Mount Sinai Researchers Identify Mechanisms and Potential Biomarkers of Tumor Cell Dormancy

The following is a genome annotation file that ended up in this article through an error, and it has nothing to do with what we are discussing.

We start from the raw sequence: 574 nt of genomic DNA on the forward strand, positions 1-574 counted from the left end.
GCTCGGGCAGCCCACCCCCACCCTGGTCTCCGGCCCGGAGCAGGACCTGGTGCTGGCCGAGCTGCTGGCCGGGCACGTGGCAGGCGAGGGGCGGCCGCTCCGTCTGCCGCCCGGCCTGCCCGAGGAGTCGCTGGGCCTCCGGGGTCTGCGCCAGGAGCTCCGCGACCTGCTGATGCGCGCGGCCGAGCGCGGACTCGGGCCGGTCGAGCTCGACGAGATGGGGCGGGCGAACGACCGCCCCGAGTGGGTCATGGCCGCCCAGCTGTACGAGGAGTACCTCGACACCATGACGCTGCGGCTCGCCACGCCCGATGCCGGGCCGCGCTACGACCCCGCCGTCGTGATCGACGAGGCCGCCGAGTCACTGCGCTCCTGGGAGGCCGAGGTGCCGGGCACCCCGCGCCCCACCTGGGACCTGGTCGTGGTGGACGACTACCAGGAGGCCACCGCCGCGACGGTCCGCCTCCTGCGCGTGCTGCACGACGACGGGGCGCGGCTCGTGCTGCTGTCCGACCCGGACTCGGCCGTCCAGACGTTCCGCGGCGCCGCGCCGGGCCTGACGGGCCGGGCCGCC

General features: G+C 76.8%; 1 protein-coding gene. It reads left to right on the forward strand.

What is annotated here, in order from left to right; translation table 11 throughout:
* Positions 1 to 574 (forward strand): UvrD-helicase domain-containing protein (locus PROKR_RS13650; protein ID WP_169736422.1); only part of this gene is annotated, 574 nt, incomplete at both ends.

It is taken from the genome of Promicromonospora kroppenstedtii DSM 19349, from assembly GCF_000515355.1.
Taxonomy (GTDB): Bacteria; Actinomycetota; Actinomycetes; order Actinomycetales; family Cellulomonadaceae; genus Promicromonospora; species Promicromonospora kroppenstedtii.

Oncologists have long puzzled over the fact that after cancer treatment, disseminated tumor cells are quick to grow and form secondary tumors in certain organs, while in other organs they metastasize more slowly. Such is the case with head and neck squamous cell carcinoma (HNSCC) cells, which remain dormant when lodged in bone marrow but rapidly form tumors when they make their way into the lungs.

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